Mauch & Dudler 1993, Zhou & Goldsborough 1993). Natural and synthetic auxins seem to be very specific inducers of GSTs of the tau class in many plants, whereas theta gene products remain uninduced. Even more puzzling, it has been observed that in some cases gene activation is strictly specific for a single inducer, but in many cases evidence exists that seemingly unrelated and multiple stresses may as well lead to the activation of a single gene or a whole bundle of genes.

Experimental evidence points to a transcriptional regulation of the activation process, although the precise mechanisms have not been elucidated yet. Similar to safener-mediated induction, a reaction cascade has been postulated that is driven by a surplus of oxidative processes in the cytosol (Daniel 1993).

Table 4. Inducers of GST genes.

Inducers of gst genes

Abscisic acid


gibcrcllic acid

oxidative stress






ethacrynic acid



Auxin analogs


heavy metals

salicylic acid







iastnonic acid


This may be true for a number of GST, but is surely not valid for all iso-forms. Some promoters of GST have been found to contain regulatory elements such as ocs (octopine synthase, Zhang and Singh 1994). These ocs elements seem to respond to electrophilic compounds in a manner analogous to the AP-1 elements of animals. Therefore, ocs elements may be involved in the observed changes in gene expression.

GST activities have been shown to be induced within few hours after contact with xenobiotics or hormones or the onset of stress. It seems that two mechanisms, activation and true induction are possible. The basis for rapid activation might be binding of activators at non-catalytic sites and/or the formation of heterodimers. Induction is thought to proceed via gene activation and de novo synthesis of protein (Schröder and Pflugmacher 1996).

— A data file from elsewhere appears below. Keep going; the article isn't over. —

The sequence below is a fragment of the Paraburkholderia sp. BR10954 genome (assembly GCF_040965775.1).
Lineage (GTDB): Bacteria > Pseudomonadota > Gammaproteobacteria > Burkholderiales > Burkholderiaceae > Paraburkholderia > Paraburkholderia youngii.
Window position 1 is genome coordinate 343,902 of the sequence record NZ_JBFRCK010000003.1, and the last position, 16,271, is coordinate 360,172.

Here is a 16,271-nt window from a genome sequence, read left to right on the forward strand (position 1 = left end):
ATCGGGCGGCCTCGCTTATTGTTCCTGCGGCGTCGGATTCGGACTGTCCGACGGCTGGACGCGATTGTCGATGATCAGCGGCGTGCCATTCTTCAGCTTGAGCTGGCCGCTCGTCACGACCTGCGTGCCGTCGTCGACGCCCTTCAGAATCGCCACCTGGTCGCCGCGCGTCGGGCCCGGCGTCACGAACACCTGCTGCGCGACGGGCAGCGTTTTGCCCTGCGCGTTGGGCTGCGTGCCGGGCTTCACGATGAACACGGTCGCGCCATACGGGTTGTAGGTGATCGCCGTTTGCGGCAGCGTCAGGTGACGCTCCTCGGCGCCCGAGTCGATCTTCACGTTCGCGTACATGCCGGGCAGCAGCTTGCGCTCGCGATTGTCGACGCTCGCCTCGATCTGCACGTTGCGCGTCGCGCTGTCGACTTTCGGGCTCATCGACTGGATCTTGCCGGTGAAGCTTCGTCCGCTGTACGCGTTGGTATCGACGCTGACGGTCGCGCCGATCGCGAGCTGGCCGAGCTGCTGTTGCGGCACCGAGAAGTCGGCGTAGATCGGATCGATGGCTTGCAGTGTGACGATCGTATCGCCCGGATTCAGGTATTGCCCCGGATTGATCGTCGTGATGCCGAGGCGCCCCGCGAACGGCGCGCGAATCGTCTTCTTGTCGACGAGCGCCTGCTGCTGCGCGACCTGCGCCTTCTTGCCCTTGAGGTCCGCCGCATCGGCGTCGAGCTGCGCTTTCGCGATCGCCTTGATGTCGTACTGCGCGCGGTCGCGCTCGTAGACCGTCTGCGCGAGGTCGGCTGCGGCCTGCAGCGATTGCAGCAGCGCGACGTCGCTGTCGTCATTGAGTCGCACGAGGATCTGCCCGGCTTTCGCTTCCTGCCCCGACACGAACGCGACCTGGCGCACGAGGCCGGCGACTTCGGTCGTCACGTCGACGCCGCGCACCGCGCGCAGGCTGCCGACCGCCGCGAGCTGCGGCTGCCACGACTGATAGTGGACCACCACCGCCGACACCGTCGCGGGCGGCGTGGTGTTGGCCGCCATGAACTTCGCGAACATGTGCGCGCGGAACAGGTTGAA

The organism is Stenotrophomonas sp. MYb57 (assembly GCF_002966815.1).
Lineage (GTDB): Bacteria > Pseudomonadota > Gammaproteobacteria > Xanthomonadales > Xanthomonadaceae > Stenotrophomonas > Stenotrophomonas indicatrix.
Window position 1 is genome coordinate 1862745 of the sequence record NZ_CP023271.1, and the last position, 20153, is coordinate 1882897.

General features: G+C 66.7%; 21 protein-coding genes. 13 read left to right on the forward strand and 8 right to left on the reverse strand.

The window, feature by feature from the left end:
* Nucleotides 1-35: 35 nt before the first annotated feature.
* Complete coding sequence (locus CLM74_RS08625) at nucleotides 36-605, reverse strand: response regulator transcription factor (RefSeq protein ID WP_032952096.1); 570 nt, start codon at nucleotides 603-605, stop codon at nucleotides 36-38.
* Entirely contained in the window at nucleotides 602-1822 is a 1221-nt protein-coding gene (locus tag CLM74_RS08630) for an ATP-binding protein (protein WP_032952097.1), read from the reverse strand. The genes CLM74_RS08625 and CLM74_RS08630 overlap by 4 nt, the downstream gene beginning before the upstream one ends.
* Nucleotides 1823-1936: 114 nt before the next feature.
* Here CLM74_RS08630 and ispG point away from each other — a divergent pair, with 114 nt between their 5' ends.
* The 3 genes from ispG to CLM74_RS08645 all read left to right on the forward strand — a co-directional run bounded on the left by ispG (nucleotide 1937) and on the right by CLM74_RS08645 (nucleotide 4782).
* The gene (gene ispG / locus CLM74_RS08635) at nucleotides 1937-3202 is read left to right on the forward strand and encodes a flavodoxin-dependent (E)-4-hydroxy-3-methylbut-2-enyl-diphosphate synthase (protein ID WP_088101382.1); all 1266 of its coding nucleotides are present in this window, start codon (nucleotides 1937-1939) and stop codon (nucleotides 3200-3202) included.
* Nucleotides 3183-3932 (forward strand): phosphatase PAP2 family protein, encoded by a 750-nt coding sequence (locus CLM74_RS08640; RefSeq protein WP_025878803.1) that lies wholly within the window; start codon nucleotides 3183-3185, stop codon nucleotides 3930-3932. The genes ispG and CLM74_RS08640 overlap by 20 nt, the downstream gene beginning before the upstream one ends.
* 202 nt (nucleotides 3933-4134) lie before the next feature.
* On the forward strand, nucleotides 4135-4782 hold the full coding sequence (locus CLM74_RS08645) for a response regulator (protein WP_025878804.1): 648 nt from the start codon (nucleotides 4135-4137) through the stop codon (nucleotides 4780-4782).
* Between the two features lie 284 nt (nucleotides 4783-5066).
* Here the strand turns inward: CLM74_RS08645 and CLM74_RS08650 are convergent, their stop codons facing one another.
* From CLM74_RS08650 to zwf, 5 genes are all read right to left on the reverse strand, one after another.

In principle the inducibility of enzymes is nothing special, but it has to be considered that GSTs play a central role in the adaptive answers of an organism toward numerous stimuli. This even more as various inducers themselves are substrates of GSTs or become substrates after activation. Hence it sounds likely that GST occupy a key position for the induction of other related enzymes such as chinone reductases, glucosyl transferases and enzymes of glutathione synthesis as well as on the glutathione conjugate pump in the tonoplast.

In this context it has been speculated that GST and other phase II enzymes are induced by GST substrates (=electrophiles) but that the resulting GS-conjugates themselves interact with the homeostasis of glutathione pools (Hayes & Pulford 1995). On the contrary, studies with onion showed that GS conjugates have a pivotal role in the course of the intracellular signalling processes responsible for the activation of cellular defence, whereas y-glutamylcysteine conjugates of the same compounds were somewhat inactive (Schröder and Stampfl 1999). These authors hypothesized that some glutathione conjugates serve as signal molecules being transported to the nucleus. Signal inactivation would be achieved by sequestering the conjugate in the vacuole.

Whereas most investigations on safeners and inducers focus on activation of GST, it is interesting to see that also inhibition and loss of GST activities may be encountered under the influence of xenobiotics. This has been shown repeatedly in conifers under the influence of air pollutants and other foreign compounds. Of course, such a loss of detoxification capacity for a series of electrophilic xenobiotics may have consequences on the fitness of plants in the environment and on their susceptibility for other stressors.